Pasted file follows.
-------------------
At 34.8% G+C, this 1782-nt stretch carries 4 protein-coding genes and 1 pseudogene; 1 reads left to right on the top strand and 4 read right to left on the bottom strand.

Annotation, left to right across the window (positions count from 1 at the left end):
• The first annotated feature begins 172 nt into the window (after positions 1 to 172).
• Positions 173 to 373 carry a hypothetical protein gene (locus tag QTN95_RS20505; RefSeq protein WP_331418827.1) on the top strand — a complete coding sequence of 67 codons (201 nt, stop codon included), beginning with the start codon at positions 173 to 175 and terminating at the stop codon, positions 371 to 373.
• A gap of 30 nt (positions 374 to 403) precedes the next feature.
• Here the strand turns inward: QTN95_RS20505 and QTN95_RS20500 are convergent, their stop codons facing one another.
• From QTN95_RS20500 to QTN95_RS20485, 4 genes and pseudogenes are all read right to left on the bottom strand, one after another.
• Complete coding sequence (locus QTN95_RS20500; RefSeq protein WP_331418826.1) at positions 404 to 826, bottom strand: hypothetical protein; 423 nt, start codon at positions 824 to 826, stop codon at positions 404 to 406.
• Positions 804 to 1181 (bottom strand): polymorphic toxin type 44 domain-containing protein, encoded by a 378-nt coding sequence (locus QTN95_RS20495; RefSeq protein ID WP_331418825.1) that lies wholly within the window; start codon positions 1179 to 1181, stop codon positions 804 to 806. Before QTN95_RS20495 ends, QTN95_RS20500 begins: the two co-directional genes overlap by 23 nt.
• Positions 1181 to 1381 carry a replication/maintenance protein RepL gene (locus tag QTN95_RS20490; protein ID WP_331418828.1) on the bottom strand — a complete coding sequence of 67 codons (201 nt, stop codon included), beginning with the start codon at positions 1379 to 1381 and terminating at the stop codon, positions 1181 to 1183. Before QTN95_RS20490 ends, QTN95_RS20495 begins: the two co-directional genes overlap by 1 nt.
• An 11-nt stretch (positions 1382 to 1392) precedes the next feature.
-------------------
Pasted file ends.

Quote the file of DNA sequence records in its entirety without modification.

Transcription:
At 34.8% G+C, this 1782-nt stretch carries 4 protein-coding genes and 1 pseudogene; 1 reads left to right on the top strand and 4 read right to left on the bottom strand.

Annotation, left to right across the window (positions count from 1 at the left end):
• The first annotated feature begins 172 nt into the window (after positions 1 to 172).
• Positions 173 to 373 carry a hypothetical protein gene (locus tag QTN95_RS20505; RefSeq protein WP_331418827.1) on the top strand — a complete coding sequence of 67 codons (201 nt, stop codon included), beginning with the start codon at positions 173 to 175 and terminating at the stop codon, positions 371 to 373.
• A gap of 30 nt (positions 374 to 403) precedes the next feature.
• Here the strand turns inward: QTN95_RS20505 and QTN95_RS20500 are convergent, their stop codons facing one another.
• From QTN95_RS20500 to QTN95_RS20485, 4 genes and pseudogenes are all read right to left on the bottom strand, one after another.
• Complete coding sequence (locus QTN95_RS20500; RefSeq protein WP_331418826.1) at positions 404 to 826, bottom strand: hypothetical protein; 423 nt, start codon at positions 824 to 826, stop codon at positions 404 to 406.
• Positions 804 to 1181 (bottom strand): polymorphic toxin type 44 domain-containing protein, encoded by a 378-nt coding sequence (locus QTN95_RS20495; RefSeq protein ID WP_331418825.1) that lies wholly within the window; start codon positions 1179 to 1181, stop codon positions 804 to 806. Before QTN95_RS20495 ends, QTN95_RS20500 begins: the two co-directional genes overlap by 23 nt.
• Positions 1181 to 1381 carry a replication/maintenance protein RepL gene (locus tag QTN95_RS20490; protein ID WP_331418828.1) on the bottom strand — a complete coding sequence of 67 codons (201 nt, stop codon included), beginning with the start codon at positions 1379 to 1381 and terminating at the stop codon, positions 1181 to 1183. Before QTN95_RS20490 ends, QTN95_RS20495 begins: the two co-directional genes overlap by 1 nt.
• An 11-nt stretch (positions 1382 to 1392) precedes the next feature.